Family Law Hub


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  • The judge had allowed the husband's appeal from a maintenance pending suit order, principally on the basis that the the deputy district judge had "failed to apply the law appropriately" and had not undertaken any "critical analysis of the wife's needs". The wife now appealed against that decision. In Moylan LJ's view, the deputy district judge had undertaken a sufficient analysis of the relevant factors to support her decision, including the wife's listed needs and likely income, and the husband's budget. She had been entitled to include the amount sought for school fees, and had reached a fair decision as to what level of maintenance would be reasonable. In those circumstances, there was no basis on which the judge could properly interfere with the decision. Asplin and Macur LJJ agreed. The appeal would be allowed, with the judge's order being set aside, including the costs order. The maintenance pending suit order made by the deputy district judge would be restored, save for a paragraph dealing with the mortgage. Judgment, 22/01/2021, free
  • The wife's judgment summons alleged the accrual of significant arrears. The husband claimed that he was subject to cashflow difficulties. Mostyn J was satisfied that there had been a sufficient change of circumstances and a sufficiency of evidential proof to justify a suspension, rather than a variation. The judgment summons would be adjourned while a private FDR took place. Judgment, 18/12/2019, free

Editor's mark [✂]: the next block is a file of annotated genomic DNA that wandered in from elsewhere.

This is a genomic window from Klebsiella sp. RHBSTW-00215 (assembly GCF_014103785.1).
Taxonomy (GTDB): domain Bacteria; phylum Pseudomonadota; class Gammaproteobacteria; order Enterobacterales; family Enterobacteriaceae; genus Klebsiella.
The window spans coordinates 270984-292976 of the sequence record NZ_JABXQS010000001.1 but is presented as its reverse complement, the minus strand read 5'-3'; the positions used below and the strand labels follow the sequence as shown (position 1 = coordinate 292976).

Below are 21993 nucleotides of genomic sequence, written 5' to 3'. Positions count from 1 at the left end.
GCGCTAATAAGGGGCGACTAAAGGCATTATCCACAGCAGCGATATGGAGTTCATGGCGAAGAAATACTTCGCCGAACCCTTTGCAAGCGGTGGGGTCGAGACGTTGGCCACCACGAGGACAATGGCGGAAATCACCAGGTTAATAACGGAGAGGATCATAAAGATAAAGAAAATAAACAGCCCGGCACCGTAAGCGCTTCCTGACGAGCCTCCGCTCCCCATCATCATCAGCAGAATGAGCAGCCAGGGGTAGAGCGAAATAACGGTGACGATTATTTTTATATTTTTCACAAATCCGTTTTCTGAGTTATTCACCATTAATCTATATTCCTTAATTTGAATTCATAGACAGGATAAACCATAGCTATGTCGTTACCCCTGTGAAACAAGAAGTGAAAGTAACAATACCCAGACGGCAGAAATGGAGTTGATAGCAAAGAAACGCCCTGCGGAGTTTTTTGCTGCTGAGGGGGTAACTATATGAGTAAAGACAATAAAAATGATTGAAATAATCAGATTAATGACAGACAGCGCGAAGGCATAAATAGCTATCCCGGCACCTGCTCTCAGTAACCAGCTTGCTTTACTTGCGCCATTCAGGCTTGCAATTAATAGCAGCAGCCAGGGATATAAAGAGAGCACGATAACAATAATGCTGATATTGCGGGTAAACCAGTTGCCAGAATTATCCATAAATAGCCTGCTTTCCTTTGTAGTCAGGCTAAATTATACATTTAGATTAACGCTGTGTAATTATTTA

• In a tweet: Debts were a fiction created by H to defeat W’s claims Judgment, 26/10/2018, free
  • An interesting case involving the workings of the EU Maintenance Regulations, in particular: 1) that choice of court agreements following Article 4 can be quite informal, even through correspondence between solicitors; 2) that 'entering an appearance' following Article 5 can include taking steps within the proceedings such as exchange of Forms E or filing of a statement; and 3) that 'on an exceptional basis' within Article 7 is interpreted as 'by way of exception' and not 'extraordinary', widening the scope for use of this article. Also this case potentially widens the scope for Schedule 1 cases where the child does not reside in England. Judgment, 23/11/2015, free
  • Application for maintenance pending suit. W seeking not less that £270k pa and the H offering £202k. Moylan J settles for the latter partly because the wife's claims did not arise from need. Judgment, 11/02/2015, free

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